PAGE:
Posts Tagged ‘ news: local connections ’

10 Ways to Use Patch in 2012

January 3, 2012

It’s a new year, and we’re ready to serve the Beverly Hills community in a bigger and better way—but we need your help. Beverly Hills Patch is as much your site as it is ours. Here’s how you can use Patch to make an impact. Share the news.  When we know about community news, we’re on the case. From important city announcements to power outages and crime, Patch is covering news 24-7. See something you think others should read? All you have to do is click the Facebook “recommend” button above an article or blog to share it with your neighbors and friends. Comment.  If you have relevant information to add to an article, jump in and make a comment. We’ll follow up and possibly add it to related articles in the future. Most community stories continue to evolve after they are reported—you can be a real-time source by commenting. Connect with the local editor.  Email Beverly Hills site editor Marie Cunningham at mariec@patch.com, or call her at 310-809-4882 if you have any tips or information to share.  Follow us on Twitter.  When we write an article, we tweet the news out to our followers. Want the info the fastest way possible? Follow  @BevHillsPatch . Get the iPhone or Droid app.  Your smartphone is an awesome tool for getting the info on what’s going on in your community. Click here to get the Patch app for free on iTunes. Not only can you read news on it, but post photos and videos as well. For information about the Driod app, click here . Take photos.  Patch has launched a new  community gallery , where you can post any of your own photography. Have a cool photo of something you spotted around town? Share it with us. Shoot videos.  The community gallery is not just for photos—send clips of anything around town you think is newsworthy. If you also give us a heads up via email that you’re uploading a video, we can feature it prominently on the homepage. Add to the calendar.  Have an event you want to make the community aware of? Don’t be shy. Post it in our  events calendar  for all to see. It’s free! Volunteer.  The same goes for our announcements section on Patch. Are you looking for volunteers for a service project?  Share it . Blog.  Everybody in any community has a story to tell. Don’t keep them to yourself. Sign up to be a blogger on Patch . Be sure to follow Beverly Hills Patch on  Twitter  and “Like” us on  Facebook . Read more here: 10 Ways to Use Patch in 2012

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Winter Solstice Is Wednesday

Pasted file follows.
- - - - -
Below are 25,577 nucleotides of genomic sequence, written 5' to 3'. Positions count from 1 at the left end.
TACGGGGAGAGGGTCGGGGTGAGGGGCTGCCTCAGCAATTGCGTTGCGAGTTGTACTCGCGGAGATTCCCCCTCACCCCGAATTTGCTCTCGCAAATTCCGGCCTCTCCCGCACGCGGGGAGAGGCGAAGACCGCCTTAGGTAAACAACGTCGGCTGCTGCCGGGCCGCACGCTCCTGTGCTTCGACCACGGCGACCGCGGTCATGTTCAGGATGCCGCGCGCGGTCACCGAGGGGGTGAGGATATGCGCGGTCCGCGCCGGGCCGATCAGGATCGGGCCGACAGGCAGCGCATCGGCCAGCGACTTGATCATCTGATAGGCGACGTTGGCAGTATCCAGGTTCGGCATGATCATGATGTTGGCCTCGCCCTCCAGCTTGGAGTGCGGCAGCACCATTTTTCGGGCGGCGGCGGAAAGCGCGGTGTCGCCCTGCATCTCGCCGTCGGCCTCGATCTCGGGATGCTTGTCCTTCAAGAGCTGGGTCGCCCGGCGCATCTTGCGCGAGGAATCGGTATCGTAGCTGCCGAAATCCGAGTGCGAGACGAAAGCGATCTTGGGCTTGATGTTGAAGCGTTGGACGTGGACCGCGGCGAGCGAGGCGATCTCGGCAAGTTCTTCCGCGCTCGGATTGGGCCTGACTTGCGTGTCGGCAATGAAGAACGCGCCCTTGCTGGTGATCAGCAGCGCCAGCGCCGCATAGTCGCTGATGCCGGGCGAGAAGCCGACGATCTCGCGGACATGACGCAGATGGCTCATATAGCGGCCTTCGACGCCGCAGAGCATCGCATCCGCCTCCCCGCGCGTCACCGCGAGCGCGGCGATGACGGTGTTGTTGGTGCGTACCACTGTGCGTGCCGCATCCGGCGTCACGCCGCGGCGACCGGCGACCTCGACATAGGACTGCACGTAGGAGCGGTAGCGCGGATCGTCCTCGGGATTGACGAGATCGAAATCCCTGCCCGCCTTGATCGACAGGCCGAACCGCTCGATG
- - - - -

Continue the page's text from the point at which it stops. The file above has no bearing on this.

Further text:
December 20, 2011

The winter solstice will arrive Wednesday night, marking an astronomical turning point observed since ancient times that also presents a chance to consider the long-term winter weather forecast. The solstice will occur Dec. 21 at 9:30 p.m local time, signaling the moment when the North Pole is farthest away from the sun. For those of us in the Northern Hemisphere, it marks the shortest day and the longest night of the year. For many ancient and indigenous cultures throughout history, the winter solstice was a critical time for survival.  “It was really regarded as a time of potentially great crisis,” said Ed Krupp, an astronomer and director of the Griffith Observatory, who specializes in ancient traditional astronomy. It used to be necessary for people “to engage in ritual activity in order to help the cosmos go the way that benefits people,” Krupp said. Many of these rituals involved lighting candles or fires to symbolize the return of the sun and ensure the survival of a people. The winter solstice, on the bright side, marks the point at which the North Pole begins its steady but inevitable return towards the sun. The days will get longer after the winter solstice and the sun will appear to climb higher in the sky. The weather, unfortunately, takes considerably more time to catch up with the warmth of the sun.  This season’s long-term winter weather forecast, according to the National Weather Service, calls for below normal temperatures and below normal precipitation.  “So far, we had a cool summer and a cool fall,” said Stuart Seto, a weather specialist with the National Weather Service. “If La Niña plays out, we’ll have a colder winter, too.” La Niña is a weather phenomenon involving cooler sea surface temperatures in the central and eastern tropical Pacific Ocean that interact with eastward trade winds to affect global weather patterns. For Southern California, La Niña makes the winters colder and drier. Last winter’s onslaught of rain and snow storms in Southern California made it an atypical La Niña winter. The Old Farmer’s Almanac  agrees with this winter’s weather predictions for a cooler and drier climate in Southern California.  Although the weather may be unpredictable, winter solstices have served to remind humans of the natural cycle of things; that every winter eventually turns into spring and that darkness eventually succumbs to light. Be sure to follow Beverly Hills Patch on  Twitter  and “Like” us on  Facebook . Read the rest here: Winter Solstice Is Wednesday

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Raw Police Video